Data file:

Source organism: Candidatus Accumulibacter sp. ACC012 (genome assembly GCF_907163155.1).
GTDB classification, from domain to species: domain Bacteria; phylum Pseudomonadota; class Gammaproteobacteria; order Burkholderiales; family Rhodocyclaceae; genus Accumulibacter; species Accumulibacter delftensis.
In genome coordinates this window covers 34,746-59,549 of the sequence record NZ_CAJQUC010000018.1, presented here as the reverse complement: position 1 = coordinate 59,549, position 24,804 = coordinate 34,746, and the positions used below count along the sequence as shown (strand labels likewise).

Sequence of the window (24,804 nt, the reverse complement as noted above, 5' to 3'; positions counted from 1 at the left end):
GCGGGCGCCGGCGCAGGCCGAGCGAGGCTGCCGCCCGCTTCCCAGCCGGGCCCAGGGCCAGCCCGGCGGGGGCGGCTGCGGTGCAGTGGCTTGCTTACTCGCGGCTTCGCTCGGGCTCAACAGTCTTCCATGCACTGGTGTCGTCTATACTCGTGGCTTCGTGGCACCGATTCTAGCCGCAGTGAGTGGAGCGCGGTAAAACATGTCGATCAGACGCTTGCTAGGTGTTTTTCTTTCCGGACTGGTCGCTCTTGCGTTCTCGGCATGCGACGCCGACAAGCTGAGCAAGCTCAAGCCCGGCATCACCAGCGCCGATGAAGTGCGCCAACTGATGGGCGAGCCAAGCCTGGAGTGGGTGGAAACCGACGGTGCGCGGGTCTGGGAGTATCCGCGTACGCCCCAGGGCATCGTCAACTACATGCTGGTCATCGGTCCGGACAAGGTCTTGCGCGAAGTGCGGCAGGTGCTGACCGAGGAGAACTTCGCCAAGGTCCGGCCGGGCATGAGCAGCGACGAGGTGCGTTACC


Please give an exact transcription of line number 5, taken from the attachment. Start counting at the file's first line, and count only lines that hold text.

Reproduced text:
GCGGGCGCCGGCGCAGGCCGAGCGAGGCTGCCGCCCGCTTCCCAGCCGGGCCCAGGGCCAGCCCGGCGGGGGCGGCTGCGGTGCAGTGGCTTGCTTACTCGCGGCTTCGCTCGGGCTCAACAGTCTTCCATGCACTGGTGTCGTCTATACTCGTGGCTTCGTGGCACCGATTCTAGCCGCAGTGAGTGGAGCGCGGTAAAACATGTCGATCAGACGCTTGCTAGGTGTTTTTCTTTCCGGACTGGTCGCTCTTGCGTTCTCGGCATGCGACGCCGACAAGCTGAGCAAGCTCAAGCCCGGCATCACCAGCGCCGATGAAGTGCGCCAACTGATGGGCGAGCCAAGCCTGGAGTGGGTGGAAACCGACGGTGCGCGGGTCTGGGAGTATCCGCGTACGCCCCAGGGCATCGTCAACTACATGCTGGTCATCGGTCCGGACAAGGTCTTGCGCGAAGTGCGGCAGGTGCTGACCGAGGAGAACTTCGCCAAGGTCCGGCCGGGCATGAGCAGCGACGAGGTGCGTTACC